For two‐hybrid screening, the DNA fragment encoding the N‐terminal 1–252 amino acids of Cdc13p was first ligated downstream of a LexA DNA‐binding domain in plasmid pEG202 (26). The resulting bait plasmid, pEG‐CDC13(1–252), was transformed into yeast YEM1α (MATahis3trp1leu2::pLexAop6‐LEU2URA3‐pLexAop8‐LacZ) (17). To screen for interacting proteins, a plasmid library with yeast DNA cloned downstream of a B42 activation domain was transformed into YEM1α/pEG‐CDC13(1–252) and selected for Leu+ cells in the presence of 3% galactose. Leu+ cells were then subjected to a colony‐lift filter β‐galactosidase assay. For confirmation, prey plasmids of Leu+ and LacZ+ colonies were recovered from E.coli and transformed back into YEM1α/pEG‐CDC13(1–252) and YEM1α/pEG202. Subsequently, plasmids of the positives were sequenced using Sequenase (US Biochemical).
Complementation of cdc13Δ by CDC13 fragments
Plasmid loss experiments were carried out to test if Cdc13(252–924)p is sufficient to complement the essential functions of a cdc13Δ mutation (12). Briefly, haploid strains YJL501 (cdc13Δ::HIS3/YEP24‐CDC13) and YJL501rad52 (cdc13Δ::HIS3rad52Δ::TRP1/YEP24‐CDC13) were constructed, which require a plasmid carrying CDC13 (YEP24‐CDC13) for viability. Plasmids pTHA‐NLS, pTHA‐NLS‐CDC13 and pTHA‐NLS‐CDC13(252–924) were separately transformed into YJL501 or YJL501rad52 cells. The resulting transformants were spotted on plates containing 0.5 mg/ml 5‐fluoroorotic acid (5‐FOA) and incubated at 30°C until colonies formed.
In vitro association analysis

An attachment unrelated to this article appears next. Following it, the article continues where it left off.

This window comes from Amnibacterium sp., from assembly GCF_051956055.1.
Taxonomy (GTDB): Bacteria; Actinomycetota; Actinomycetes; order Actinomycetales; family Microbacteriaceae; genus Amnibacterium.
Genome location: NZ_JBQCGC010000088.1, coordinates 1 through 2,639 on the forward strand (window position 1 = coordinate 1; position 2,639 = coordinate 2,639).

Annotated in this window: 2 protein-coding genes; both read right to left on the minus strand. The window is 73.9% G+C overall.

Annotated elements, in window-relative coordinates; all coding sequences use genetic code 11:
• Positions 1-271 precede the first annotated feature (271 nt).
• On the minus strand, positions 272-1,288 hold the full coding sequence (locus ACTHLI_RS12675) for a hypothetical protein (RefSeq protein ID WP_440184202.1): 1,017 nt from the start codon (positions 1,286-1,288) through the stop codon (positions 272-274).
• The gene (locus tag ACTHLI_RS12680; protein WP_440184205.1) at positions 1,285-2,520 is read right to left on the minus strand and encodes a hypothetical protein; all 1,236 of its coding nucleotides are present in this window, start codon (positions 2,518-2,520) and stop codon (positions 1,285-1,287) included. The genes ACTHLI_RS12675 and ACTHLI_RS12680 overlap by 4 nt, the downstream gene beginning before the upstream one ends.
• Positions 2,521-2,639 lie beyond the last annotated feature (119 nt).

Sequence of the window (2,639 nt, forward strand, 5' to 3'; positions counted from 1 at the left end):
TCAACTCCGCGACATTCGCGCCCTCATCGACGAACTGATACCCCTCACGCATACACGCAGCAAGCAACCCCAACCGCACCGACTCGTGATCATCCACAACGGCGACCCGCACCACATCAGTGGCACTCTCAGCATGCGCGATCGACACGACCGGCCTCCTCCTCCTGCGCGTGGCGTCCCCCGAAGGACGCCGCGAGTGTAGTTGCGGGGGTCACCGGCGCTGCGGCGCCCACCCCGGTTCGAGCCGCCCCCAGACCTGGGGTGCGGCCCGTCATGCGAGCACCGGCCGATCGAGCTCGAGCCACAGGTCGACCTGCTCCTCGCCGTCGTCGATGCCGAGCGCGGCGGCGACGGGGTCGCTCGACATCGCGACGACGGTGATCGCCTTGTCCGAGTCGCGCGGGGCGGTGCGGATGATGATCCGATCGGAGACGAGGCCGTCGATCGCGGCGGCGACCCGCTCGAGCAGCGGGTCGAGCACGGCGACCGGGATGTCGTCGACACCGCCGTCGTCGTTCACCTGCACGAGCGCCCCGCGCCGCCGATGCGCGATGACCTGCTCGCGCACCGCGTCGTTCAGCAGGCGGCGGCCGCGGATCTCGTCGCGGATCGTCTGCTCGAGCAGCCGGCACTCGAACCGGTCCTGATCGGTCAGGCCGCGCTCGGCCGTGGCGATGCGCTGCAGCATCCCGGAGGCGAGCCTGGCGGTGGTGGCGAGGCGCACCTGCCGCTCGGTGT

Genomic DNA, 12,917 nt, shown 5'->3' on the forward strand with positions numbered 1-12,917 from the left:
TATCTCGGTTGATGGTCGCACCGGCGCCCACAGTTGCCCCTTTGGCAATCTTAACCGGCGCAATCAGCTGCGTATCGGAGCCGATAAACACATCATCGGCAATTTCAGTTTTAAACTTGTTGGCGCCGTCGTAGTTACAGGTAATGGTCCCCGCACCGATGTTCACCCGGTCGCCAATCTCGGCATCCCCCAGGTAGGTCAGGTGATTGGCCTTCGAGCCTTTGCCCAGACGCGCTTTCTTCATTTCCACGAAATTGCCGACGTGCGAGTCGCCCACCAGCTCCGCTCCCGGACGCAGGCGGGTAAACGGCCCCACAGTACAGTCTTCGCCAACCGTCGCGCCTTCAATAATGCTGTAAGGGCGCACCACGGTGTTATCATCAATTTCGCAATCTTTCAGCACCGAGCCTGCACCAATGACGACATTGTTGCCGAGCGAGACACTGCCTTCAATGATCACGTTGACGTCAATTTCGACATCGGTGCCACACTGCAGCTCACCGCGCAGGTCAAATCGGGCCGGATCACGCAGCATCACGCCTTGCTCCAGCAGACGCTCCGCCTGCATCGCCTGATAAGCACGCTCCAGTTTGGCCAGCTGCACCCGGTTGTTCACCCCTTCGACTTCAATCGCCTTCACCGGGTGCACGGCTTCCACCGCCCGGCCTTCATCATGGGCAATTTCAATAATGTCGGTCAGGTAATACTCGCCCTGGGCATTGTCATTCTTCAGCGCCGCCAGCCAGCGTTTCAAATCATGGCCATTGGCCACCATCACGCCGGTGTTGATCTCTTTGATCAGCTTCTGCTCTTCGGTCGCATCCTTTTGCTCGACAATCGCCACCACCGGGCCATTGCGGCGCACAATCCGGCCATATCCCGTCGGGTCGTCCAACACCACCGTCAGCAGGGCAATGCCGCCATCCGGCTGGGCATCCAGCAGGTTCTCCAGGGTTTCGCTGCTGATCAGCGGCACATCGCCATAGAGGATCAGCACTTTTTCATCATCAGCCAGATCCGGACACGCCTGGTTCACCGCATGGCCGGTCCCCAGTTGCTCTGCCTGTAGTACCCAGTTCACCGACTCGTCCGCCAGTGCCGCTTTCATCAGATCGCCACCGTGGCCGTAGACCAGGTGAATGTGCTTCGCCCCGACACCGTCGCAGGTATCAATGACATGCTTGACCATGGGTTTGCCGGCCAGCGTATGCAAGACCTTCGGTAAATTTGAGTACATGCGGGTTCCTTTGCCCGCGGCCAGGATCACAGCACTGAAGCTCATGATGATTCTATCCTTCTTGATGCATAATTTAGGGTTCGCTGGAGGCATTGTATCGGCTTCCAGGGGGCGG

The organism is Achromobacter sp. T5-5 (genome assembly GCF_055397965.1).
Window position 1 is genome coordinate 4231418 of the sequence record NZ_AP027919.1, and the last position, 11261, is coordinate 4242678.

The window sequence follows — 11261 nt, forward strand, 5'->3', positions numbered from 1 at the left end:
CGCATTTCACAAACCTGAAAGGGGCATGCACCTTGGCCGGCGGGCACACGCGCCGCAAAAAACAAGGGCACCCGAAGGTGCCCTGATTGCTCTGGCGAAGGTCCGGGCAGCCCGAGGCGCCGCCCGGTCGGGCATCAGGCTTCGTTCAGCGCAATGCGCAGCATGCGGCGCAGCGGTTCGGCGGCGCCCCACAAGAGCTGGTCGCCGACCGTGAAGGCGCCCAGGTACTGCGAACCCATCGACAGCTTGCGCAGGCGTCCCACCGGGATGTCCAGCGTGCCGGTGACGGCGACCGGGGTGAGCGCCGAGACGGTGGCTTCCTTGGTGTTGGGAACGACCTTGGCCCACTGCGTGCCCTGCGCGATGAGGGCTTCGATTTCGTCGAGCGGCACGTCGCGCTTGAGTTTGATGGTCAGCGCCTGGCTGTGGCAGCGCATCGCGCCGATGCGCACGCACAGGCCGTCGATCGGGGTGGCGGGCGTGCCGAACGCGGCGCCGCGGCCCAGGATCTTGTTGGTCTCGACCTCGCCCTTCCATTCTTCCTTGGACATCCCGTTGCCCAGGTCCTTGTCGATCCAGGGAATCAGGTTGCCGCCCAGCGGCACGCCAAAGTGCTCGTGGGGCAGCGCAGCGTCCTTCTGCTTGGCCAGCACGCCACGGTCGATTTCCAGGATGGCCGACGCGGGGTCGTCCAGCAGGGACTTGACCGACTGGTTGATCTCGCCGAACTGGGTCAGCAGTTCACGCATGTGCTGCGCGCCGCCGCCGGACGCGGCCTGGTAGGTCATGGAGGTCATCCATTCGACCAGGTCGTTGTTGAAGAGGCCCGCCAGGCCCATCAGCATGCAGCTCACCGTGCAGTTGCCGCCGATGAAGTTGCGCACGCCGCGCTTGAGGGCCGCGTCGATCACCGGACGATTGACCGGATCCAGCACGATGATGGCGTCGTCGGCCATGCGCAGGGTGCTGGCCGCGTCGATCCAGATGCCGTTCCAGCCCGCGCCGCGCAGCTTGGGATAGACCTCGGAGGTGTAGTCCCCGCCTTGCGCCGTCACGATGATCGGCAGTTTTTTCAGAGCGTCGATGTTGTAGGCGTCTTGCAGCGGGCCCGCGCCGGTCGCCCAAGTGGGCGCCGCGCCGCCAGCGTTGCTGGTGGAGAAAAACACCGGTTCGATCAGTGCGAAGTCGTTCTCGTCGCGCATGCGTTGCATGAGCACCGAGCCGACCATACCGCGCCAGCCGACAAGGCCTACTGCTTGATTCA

To prepare soluble fusion proteins GST–Cdc13(1–252)p (12), a 20 ml culture of E.coli cells was grown in LB medium containing 50 µg/ml ampicillin at 30°C to OD600 = 0.5. After induction by 1 mM IPTG for 3 h, cells were collected and sonicated in 1 ml of extraction buffer [1× phosphate‐buffered saline (PBS) pH 7.4, 5% glycerol, 0.5% Triton X‐100, 1 mM EDTA, 1 mM DTT, 1 mM phenylmethylsulfonyl fluoride, 1× protease inhibitors cocktail (Calbiochem)]. The supernatant with soluble fusion proteins was collected by centrifugation (10 000 g) at 4°C for 5 min. The soluble fusion proteins MBP–Pol1(47–412)p, 6×His–Imp4, 6×His–Sir4(1143–1358)p, 6×His–Zds2(553–786)p and MBP–Sir4(1143–1358)p were obtained from 50 ml E.coli cultures by the same procedures.
Three different types of resins, amylose resin, glutathione–agarose and Ni–NTA–agarose, were used in our association assays depending on the fusion protein tested. For example, the bacterial extract with soluble MBP or MBP–Pol1(47–412)p was incubated with amylose resin at 4°C for 1 h. The resin was collected by centrifugation, washed once with extraction buffer and then mixed with the supernatant containing GST or GST–Cdc13(1–252)p. The incubation was allowed to continue at 4°C for 1 h. Subsequently, the resin was collected, washed and eluted with the extraction buffer containing 10 mM maltose. The GST–Cdc13(1–252)p bound was detected by western blotting using polyclonal anti‐GST–Cdc13(1–252)p antibodies. Similar experiments were conducted with various combinations of proteins tested.
Yeast cells [YPH258 Δimp4::HIS3 pGAL::IMP4 (25)] harboring HA‐tagged Imp4p were used to analyze the interaction between Cdc13p and Imp4p. Polyclonal antibodies against Cdc13(451–693)p or control preimmune sera was added to the total yeast extract (∼500 µg) in buffer A [50 mM Tris–HCl pH 7.5, 1 mM EDTA, 50 mM NaOAc, 1 mM DTT, 1× protease inhibitor cocktail (Calbiochem), 0.1% Tween 20, 20% glycerol] and incubated by mixing at 4°C for 1 h. An aliquot of 50 µl of protein A–Sepharose 4B beads was added to the mixture followed by continued incubation for another 1 h. The beads were then washed three times with buffer A. The immunoprecipitates were eluted with 0.1 M citric acid (pH 3.0) and then subjected to SDS–PAGE analysis. The monoclonal antibody 12CA5 against the HA tag was used in western blotting analysis to detect the presence of HA‐tagged Imp4p. BJ2168 yeast cells were used to determine the interaction between Cdc13p and Zds2p. Polyclonal antibodies against Cdc13(451–693)p were used to precipitate the Cdc13p–protein complex and polyclonal antibodies against 6×His–Zds2(553–786)p (Chen and Lin, unpublished results) were used to detect Zds2p in western blotting analysis.